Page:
Sunday, June 25, 2006

The Great Pink Scare

Firstly, MANY thanks to DRAKOS for making this blog all shiny and spiffy! I hope you all enjoy the new layout as much as I do!

So after work today, I came home and randomly caught the end of The Great Pink Scare on PBS. It basically tells about Professors Newton Arvin, Ned Spofford, and Joel Dorius at Smith College, who were outed, arrested, and found guilty in 1960 for homosexuality and possession of gay pornography. And this is actually notable on this blog, because Ned Spofford is apparently a Classicist. What bothers me, though, is that a google search, at any rate, gives me nothing on him as a Classicist. I suppose I shall have to dig further.

Anyway, I was really touched by their story, which is apparently also told in Scarlet Professor. I think it's true that too many people of my generation just don't realize how much has been gained in the last few decades for the GLBT community and how hard it was to make that progress. And I think, particularly, Spofford and Dorius and also Helen Bacon--Spofford's dept chair--played a great role in the progress that has been made. Certain political groups may be fighting to ban gay marriages, but at least we are no longer at the point where a person can be arrested for being homosexual. That said, there is still a lot left to fight for.

But, back to Classics. I have to wonder what that did for the study of Classics in the 1950s and '60s. I mean, honestly, how much of our Classical art is nudity, particularly in males?? Where do you draw the line? Could these professors have possessed copies of Classical art? Personally, one of my favourite paintings of all time is the Delacroix Medea (which I actually wanted to use for my blog picture, but then I wondered if it was "work safe" and if you, dear readers, would thus object), and she is nude! So what does that mean for women who wanted to study the painting? (Although I guess since they used to keep women out of the raunchy parts of Pompeii, women would probably not be allowed anyway.) Or what about the statue of David? Or Antinoos? And his relationship with Hadrian?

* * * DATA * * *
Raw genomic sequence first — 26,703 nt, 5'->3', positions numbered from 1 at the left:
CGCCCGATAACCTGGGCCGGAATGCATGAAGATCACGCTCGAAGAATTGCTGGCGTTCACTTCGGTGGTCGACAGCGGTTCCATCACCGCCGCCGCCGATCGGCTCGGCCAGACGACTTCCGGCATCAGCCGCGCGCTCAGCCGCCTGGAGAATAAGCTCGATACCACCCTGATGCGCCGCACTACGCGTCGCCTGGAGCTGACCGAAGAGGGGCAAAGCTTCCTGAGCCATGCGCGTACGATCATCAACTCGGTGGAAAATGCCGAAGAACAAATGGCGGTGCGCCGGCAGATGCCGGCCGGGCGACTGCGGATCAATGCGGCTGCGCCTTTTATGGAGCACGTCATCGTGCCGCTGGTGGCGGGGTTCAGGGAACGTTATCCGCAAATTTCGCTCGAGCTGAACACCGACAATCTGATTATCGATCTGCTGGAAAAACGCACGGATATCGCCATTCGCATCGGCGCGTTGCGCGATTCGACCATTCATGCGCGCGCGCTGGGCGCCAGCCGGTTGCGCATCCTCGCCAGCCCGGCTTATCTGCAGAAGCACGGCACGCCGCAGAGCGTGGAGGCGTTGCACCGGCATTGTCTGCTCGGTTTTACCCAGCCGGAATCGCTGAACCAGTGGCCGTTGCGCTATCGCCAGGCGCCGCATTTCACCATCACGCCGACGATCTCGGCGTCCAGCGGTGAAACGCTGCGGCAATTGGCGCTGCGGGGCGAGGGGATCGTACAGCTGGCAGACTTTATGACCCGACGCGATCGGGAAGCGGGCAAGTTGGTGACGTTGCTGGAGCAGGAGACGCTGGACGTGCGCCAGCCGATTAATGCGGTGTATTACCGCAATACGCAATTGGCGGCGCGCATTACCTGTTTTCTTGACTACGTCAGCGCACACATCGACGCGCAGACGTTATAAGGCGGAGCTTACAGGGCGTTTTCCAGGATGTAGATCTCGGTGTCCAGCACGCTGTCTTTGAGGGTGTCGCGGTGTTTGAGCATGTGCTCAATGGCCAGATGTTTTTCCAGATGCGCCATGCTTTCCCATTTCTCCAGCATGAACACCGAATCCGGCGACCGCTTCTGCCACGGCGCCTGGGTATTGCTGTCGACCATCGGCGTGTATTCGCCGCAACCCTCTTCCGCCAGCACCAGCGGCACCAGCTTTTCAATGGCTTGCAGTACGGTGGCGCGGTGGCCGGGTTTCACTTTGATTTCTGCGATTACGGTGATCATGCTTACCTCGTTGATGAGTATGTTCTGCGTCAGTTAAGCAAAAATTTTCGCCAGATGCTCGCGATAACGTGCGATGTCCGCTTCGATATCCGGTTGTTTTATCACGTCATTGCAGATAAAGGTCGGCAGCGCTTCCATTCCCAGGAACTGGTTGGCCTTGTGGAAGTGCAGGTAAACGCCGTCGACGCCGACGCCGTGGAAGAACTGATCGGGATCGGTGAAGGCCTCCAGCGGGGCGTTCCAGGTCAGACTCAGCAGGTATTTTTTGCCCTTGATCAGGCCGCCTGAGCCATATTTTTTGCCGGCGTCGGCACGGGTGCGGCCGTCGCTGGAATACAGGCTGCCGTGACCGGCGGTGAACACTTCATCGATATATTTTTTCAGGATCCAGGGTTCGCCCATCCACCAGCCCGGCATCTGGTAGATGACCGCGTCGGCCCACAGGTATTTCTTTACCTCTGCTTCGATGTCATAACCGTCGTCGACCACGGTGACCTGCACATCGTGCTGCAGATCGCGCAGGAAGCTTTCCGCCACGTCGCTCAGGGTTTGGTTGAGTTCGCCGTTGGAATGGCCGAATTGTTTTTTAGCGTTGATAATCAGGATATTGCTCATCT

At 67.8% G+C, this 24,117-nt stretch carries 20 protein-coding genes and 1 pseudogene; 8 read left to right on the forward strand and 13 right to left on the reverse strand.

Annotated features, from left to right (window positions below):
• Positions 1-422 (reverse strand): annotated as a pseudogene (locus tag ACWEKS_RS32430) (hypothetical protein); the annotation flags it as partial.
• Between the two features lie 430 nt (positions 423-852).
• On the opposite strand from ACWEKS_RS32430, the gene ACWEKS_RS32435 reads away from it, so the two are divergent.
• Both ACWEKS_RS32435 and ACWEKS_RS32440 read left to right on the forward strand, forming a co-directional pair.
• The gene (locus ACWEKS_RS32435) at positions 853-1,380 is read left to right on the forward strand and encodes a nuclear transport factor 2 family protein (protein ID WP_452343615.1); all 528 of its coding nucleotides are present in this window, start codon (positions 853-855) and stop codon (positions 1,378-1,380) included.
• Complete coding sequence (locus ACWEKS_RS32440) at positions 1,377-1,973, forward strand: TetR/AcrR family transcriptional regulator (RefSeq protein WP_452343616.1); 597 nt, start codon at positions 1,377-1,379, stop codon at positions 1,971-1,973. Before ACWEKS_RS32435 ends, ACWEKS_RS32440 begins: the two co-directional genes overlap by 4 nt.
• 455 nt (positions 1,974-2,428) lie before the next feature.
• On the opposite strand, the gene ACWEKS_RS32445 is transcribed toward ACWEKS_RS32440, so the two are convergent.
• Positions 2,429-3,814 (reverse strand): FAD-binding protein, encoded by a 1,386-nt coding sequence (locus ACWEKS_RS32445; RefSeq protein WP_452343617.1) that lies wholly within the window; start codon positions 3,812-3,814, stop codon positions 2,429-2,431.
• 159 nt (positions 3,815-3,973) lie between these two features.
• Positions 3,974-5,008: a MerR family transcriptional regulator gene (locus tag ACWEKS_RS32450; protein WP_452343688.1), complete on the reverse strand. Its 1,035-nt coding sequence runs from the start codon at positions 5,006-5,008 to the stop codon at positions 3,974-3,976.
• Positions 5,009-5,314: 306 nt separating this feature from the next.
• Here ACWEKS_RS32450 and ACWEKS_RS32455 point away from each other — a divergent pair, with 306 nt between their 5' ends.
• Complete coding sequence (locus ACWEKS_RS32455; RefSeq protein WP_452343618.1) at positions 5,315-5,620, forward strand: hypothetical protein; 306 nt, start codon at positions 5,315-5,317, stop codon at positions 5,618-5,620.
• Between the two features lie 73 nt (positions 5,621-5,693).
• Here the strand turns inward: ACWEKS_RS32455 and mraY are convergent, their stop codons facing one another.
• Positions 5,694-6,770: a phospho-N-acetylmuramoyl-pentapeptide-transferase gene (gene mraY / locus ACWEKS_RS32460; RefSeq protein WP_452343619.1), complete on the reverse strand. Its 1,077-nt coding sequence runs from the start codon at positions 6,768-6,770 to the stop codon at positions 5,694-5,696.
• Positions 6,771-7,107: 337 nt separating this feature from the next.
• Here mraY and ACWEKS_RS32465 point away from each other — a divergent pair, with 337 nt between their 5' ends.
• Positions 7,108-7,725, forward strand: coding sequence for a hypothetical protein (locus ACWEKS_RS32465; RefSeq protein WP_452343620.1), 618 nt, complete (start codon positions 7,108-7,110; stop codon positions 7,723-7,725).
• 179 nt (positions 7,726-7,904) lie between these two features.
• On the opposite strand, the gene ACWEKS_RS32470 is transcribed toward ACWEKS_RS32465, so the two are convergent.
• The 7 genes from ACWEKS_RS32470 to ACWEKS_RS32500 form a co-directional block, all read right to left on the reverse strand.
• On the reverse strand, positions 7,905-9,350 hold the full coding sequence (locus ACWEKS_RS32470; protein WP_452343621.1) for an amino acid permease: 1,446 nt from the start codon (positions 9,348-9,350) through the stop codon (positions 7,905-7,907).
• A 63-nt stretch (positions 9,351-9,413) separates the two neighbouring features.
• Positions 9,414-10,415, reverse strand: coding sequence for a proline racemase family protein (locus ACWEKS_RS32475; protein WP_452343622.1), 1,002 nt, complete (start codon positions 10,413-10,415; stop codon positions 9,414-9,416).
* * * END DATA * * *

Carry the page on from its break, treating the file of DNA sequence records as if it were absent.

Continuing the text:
And, quite frankly, I am really curious about what Spofford's foci were in Classics and if he even had to deal with these issues at all, or if he avoided them. He really seems like a fascinating individual.


Blogger mikeyboy said...

Hey...I didn't know anything about this...thanks for bringing it to my attention.


4:48 PM  
Blogger Glaukôpis said...

Sure! I was really excited when I first heard about it too!

7:41 PM  
Anonymous lysimache said...

My gf and I watched that documentary last summer -- it was incredibly moving (and frightening). We live in Northampton, and it's such an incredibly gay-friendly place now that it's almost inconceivable that something like that could've happened not that long ago. It's crucial we not forget (though I *had* forgotten that he was a Classicist!).


11:07 PM  
Blogger Glaukôpis said...

Re: lysimache

Oh wow. Yeah, I was just thinking it was sort of ironic that it was in MA of all places. I guess it brought more awareness up there.

And I approve of Inara/Kaylee. SERENITY! ;-)

11:18 PM  

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